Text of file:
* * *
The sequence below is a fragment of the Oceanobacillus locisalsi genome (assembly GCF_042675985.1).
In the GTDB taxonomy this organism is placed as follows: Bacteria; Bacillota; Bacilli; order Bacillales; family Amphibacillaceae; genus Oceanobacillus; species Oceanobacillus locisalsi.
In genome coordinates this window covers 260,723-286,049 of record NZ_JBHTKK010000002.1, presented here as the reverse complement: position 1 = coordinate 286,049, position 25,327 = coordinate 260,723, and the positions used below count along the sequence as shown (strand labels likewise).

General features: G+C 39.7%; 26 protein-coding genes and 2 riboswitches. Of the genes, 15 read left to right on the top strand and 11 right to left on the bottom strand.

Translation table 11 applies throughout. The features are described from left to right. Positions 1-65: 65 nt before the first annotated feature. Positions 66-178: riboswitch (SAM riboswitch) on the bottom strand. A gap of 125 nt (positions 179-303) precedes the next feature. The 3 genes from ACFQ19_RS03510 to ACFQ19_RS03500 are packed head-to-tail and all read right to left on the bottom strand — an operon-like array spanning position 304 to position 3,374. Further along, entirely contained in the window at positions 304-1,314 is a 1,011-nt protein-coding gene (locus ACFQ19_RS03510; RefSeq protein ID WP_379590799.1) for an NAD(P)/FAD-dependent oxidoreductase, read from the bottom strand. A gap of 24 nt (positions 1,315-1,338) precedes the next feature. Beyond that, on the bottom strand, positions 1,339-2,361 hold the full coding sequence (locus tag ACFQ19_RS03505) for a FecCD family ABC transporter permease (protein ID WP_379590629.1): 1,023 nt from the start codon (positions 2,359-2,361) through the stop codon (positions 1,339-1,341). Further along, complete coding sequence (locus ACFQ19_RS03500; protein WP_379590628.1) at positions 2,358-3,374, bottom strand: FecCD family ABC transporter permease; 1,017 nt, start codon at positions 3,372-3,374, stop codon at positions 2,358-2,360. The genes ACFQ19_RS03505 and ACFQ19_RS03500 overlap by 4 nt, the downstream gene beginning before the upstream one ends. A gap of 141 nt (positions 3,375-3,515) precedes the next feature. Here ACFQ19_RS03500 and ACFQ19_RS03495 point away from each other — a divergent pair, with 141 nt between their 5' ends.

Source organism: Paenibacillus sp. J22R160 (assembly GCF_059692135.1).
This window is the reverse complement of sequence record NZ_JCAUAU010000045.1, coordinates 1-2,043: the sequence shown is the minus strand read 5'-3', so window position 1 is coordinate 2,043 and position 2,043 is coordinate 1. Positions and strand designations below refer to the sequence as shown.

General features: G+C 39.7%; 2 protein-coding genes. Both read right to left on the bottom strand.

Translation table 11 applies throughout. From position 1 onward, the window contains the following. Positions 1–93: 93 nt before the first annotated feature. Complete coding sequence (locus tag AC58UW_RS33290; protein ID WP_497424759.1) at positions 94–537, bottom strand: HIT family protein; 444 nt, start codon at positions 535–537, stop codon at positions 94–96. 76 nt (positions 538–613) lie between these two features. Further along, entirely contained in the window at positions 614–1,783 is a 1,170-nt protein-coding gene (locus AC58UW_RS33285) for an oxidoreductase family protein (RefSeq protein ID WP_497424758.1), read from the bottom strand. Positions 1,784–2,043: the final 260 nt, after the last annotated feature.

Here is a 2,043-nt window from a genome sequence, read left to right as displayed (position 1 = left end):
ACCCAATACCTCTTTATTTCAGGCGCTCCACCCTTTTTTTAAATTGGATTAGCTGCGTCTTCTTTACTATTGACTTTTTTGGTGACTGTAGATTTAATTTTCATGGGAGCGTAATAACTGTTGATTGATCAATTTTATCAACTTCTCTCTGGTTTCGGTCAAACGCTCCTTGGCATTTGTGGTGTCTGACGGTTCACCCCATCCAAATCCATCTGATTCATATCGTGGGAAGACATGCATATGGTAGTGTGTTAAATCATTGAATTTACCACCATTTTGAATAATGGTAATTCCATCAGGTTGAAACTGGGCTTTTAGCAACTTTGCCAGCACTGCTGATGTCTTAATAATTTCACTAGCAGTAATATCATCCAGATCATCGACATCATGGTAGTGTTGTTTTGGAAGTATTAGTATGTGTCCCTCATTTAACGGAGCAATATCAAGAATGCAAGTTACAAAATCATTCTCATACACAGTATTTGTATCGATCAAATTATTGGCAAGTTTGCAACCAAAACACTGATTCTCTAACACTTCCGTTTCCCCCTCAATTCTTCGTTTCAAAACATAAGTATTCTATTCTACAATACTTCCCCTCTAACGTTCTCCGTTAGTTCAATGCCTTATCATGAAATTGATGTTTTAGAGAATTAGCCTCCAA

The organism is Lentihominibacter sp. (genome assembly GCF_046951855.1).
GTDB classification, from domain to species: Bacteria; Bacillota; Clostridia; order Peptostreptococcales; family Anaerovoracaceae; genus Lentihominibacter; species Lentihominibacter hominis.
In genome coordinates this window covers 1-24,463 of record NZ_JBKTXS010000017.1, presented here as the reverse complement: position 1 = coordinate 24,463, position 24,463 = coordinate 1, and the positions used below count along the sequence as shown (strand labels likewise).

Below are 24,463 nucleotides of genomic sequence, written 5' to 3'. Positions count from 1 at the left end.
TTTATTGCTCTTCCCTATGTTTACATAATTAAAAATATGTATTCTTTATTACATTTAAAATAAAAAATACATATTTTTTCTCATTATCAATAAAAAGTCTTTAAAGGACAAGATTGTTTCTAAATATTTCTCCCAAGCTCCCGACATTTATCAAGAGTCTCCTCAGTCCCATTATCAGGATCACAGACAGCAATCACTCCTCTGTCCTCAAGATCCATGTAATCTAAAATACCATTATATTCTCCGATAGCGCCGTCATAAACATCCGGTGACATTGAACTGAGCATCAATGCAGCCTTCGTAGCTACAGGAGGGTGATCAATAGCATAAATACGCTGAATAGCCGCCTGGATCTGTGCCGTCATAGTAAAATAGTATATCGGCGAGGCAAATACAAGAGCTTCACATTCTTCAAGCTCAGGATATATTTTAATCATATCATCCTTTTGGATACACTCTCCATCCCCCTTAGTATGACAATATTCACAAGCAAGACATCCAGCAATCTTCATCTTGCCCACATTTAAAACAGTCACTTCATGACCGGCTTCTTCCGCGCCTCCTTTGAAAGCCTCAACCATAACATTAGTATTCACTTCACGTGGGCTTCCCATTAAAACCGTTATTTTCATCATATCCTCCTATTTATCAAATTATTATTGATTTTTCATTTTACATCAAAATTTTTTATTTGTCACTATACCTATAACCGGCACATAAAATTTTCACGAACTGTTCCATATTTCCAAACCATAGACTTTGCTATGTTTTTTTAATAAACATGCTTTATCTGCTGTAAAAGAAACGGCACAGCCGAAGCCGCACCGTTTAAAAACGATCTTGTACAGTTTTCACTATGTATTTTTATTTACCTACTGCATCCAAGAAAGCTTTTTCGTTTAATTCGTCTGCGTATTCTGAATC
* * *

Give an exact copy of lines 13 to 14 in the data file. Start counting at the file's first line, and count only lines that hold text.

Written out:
GTDB classification, from domain to species: Bacteria; Bacillota; Clostridia; order Peptostreptococcales; family Anaerovoracaceae; genus Lentihominibacter; species Lentihominibacter hominis.
In genome coordinates this window covers 1-24,463 of record NZ_JBKTXS010000017.1, presented here as the reverse complement: position 1 = coordinate 24,463, position 24,463 = coordinate 1, and the positions used below count along the sequence as shown (strand labels likewise).